Chivas USA: Where firings, instability represent improvement

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I was having a little, uh, information gathering session two evenings ago with someone quite familiar with the sausage making of Major League Soccer. Over the cheerful din of glasses clinking at this power gathering, I mentioned the Chivas USA news and said it sounds like a good thing.

Him: “You think all this is good? It looks like a mess.”

Me: “Oh, it’s a mess the size of an oil spill. But things can’t get any worse – so any movement must be good, right?”

Chivas USA is a fiasco. None of us can identify one thing that was gone wonderfully right for the Home Depot Center’s second tenant. I suppose the development of Brad Guzan, sold on to Aston Villa back in 2008, is a wee something for the Goats to hang their hat on. And Claudio Suarez had a few quality nights in the familiar Chivas stripes.

And … uh … no, that’s about it.

Tone deaf ownership commenced to peeing in pools before the first MLS ball was kicked, insulting everyone around the league by effectively declaring that it could kick grande ass by using the MLS club as a minor league feeder for the mother ship. How’d that work out? Competitively, the Goats first season was a disaster of cartoonish proportions. A record of 4-22-6 and a minus-36 goal difference? Yeah.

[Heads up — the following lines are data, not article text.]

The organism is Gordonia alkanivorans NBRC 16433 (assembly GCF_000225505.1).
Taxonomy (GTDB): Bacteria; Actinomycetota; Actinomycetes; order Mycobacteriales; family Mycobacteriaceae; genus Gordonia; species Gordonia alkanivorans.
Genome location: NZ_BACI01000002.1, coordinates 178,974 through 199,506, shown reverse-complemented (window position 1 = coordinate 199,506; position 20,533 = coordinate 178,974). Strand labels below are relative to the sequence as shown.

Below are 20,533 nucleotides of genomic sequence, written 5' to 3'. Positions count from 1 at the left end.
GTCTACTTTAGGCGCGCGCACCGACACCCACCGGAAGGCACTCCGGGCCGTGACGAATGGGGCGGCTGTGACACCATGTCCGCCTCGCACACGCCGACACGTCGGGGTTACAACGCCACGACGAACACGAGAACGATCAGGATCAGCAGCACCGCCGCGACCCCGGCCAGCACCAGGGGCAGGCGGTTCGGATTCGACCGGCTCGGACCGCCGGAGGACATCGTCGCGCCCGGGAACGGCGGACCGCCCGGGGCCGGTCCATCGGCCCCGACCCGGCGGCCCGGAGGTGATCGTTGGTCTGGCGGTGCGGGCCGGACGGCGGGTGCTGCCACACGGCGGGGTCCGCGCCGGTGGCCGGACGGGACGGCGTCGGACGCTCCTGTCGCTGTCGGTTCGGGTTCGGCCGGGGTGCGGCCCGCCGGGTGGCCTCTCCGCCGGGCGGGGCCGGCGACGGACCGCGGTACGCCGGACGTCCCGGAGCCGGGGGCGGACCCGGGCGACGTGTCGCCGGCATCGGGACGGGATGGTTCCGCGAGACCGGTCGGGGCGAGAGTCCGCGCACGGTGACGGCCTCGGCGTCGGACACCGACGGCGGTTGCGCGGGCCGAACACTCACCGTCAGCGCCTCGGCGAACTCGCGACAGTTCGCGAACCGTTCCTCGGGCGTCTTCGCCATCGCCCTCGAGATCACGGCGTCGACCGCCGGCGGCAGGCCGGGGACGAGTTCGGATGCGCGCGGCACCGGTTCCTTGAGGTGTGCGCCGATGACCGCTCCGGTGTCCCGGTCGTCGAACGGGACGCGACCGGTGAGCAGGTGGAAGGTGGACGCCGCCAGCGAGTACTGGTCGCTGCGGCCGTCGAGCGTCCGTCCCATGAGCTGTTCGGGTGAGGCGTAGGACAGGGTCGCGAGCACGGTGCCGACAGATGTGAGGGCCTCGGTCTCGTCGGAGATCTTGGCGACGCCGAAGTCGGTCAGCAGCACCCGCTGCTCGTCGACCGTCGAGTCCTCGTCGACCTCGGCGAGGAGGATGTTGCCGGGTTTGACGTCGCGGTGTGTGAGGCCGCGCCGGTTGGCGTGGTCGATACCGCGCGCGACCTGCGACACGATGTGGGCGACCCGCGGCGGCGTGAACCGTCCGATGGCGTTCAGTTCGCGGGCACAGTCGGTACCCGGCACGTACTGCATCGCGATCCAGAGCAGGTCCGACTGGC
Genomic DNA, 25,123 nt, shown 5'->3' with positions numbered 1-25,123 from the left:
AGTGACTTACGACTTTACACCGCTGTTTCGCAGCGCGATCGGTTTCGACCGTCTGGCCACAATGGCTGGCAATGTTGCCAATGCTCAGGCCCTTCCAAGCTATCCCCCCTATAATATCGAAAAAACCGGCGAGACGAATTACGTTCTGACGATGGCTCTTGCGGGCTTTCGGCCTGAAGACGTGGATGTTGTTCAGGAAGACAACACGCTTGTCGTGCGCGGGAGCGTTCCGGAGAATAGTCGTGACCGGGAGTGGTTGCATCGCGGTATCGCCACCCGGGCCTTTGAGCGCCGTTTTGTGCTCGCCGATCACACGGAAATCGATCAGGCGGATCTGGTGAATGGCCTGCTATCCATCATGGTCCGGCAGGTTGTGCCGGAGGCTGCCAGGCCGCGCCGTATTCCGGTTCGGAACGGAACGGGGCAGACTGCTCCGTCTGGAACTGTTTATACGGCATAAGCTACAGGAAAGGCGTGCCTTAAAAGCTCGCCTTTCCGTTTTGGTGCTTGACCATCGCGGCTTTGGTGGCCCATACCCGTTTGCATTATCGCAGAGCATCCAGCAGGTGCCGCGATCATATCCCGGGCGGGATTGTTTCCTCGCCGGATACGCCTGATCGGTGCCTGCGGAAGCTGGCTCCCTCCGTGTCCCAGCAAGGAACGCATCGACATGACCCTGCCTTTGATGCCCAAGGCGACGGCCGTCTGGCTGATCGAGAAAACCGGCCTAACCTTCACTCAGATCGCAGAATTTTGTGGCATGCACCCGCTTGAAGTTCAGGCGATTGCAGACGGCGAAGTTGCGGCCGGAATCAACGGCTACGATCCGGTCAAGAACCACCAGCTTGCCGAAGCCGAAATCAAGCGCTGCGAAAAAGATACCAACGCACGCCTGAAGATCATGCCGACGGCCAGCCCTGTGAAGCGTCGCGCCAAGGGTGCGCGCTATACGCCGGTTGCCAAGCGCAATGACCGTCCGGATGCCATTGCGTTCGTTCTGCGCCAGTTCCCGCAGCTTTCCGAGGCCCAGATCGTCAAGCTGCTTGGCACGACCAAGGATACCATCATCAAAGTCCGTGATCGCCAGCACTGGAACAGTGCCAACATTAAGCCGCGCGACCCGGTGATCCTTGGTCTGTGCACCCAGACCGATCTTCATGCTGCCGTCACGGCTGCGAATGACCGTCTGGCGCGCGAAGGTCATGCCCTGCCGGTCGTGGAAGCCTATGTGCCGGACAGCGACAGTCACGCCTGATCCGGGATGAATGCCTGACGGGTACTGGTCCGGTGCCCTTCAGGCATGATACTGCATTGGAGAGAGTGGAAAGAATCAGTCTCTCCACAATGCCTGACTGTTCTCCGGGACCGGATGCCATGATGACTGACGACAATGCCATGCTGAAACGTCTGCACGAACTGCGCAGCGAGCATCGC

There was a little success under Bob Bradley and then Preki, but the cub never won a playoff series.

Meanwhile, marketing efforts were never one bit better. Brand awareness? Nah.

Identity as an organization? Nah. We’ve beat on this poor, bedraggled old nag before.

(MORE: This Chivas USA thing just isn’t working out.)

Ordinarily, owners bailing out, GMs losing their jobs, well-regarded coaches who are suddenly worried about the ground beneath their feet … that stuff would typically ring alarms and register as “completely unstable.”  But when it comes to the rudderless money pit that is Chivas USA, alas, it probably represents some sort of progress.

The latest gets summed up pretty well here in the LA Times.

And Soccer America comes in with the big hammer, asking it’s time to move this skinny puppy along, hopefully to a city where we can fatten the little guy up a bit. The Soccer America report reminds us that Chivas’ 10-year marketing agreement with Galaxy owner AEG is just about up – and suggests a buy-out would probably be less expensive than staying.

I hate all this for the Chivas USA fans who do dote on the club, even if this assembly is more squad sized than division sized. But this thing was half-baked from the get-go. If they can get into their own ground, and sooner rather than later, then I guess they should give it the old Goat go. Otherwise, better markets surely await.

Heck, maybe even this one. (FYI, that’s where the picture above comes from, down in San Antonio, were a new ground being developed.)